Civ IV v. Civ V, I
Every once in a while, a segment of the gaming community is rent asunder by conflict. While from without, the disagreement often seems to be the sort of tempest in a teacup that afflicts any subculture from time to time, to those caught up within it, it can be of dire importance. Civilization V caused just such a conflict, due to its radical shake-up of the venerable series’ internal mechanics, and hard-liners still hold out to this day.
Civilization IV is widely regarded as the pinnacle of classic Civ gameplay, and though it had a rough start – its first few versions were notorious for hogging system resources and suffering from memory leaks – once it had a few expansions under its belt it had cemented its position on the throne. With a lengthy tech tree, mass of unit types – including multiple specialized units permitting for clever deployment and play – and panoply of civilizations to play as, many ending up with two or more leaders to choose from, all tied into a firm base of the classic mechanics and the most transparent and accessible diplomacy system to date, it was a tremendous capstone to the series. When Civ V was announced, the big question was how on earth Firaxis were going to top it.
The answer: They weren’t. Civ V wasn’t an attempt to somehow refine the classic mechanics even further, but instead introduced whole new ones, leading to uproar. So, now that it’s been a year and everyone but the hardest of the hard-line have forgotten about it completely, let’s take a look!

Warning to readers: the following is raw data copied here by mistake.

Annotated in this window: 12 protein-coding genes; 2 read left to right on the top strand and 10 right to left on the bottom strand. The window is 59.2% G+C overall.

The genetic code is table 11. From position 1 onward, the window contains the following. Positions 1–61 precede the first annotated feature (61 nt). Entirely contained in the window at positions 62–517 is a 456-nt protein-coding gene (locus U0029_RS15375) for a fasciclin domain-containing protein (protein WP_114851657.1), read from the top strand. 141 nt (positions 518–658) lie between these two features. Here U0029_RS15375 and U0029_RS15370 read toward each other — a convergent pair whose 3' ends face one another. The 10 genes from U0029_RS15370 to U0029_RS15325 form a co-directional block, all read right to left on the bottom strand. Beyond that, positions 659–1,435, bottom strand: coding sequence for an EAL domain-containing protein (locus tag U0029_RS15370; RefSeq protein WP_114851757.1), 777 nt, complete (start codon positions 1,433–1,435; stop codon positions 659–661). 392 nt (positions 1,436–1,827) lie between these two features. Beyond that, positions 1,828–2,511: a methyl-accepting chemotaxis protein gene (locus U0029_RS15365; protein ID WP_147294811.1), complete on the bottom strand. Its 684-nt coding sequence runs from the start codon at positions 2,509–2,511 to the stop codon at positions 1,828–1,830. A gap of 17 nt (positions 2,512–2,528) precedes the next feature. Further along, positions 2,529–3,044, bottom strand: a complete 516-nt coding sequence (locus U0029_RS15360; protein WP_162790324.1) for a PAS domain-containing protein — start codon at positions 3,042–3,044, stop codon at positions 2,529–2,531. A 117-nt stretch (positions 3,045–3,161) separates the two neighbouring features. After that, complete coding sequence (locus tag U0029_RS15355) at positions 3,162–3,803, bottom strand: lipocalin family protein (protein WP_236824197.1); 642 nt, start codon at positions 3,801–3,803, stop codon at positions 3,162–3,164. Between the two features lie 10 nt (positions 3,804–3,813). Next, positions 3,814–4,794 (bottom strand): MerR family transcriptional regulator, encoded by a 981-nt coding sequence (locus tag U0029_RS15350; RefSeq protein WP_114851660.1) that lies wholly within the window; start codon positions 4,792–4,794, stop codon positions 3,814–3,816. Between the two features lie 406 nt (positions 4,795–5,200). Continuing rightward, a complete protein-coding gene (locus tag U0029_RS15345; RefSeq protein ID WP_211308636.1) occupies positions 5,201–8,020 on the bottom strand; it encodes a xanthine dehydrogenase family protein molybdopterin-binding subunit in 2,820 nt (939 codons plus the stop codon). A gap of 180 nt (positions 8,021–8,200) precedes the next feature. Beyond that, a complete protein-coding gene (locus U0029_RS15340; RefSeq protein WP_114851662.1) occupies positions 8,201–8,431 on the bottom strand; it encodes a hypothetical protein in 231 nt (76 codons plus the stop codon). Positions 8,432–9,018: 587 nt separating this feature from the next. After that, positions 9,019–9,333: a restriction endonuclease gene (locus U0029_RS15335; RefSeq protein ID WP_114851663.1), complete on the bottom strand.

Strangely, it was the most minor change that caused the biggest outcry. The Civilization games have previously always taken place on maps divided evenly into square tiles, which were used to measure unit movement, borders, resource placement and so forth. It was a working system, the only real downfall of which was the unattractive nature of the geography it created (since terrain was also, by necessity, tied to the grid), which naturally ended up as rather square.
Civ V, on the other hand, moved to a hex-grid system. The hexes served the same functions as the squares did before, counting movement, resource placement, borders and so forth. Since unit pathing is automated and you can see exactly how they’ll move before confirming the order, it doesn’t make shuffling units around any more of a hassle than before. Really, in my experience there are only two changes: The terrain appears more natural and rounded (thanks to the way the hexes interlock), and unit movement in combat is just a bit more tactical. Which is important, because …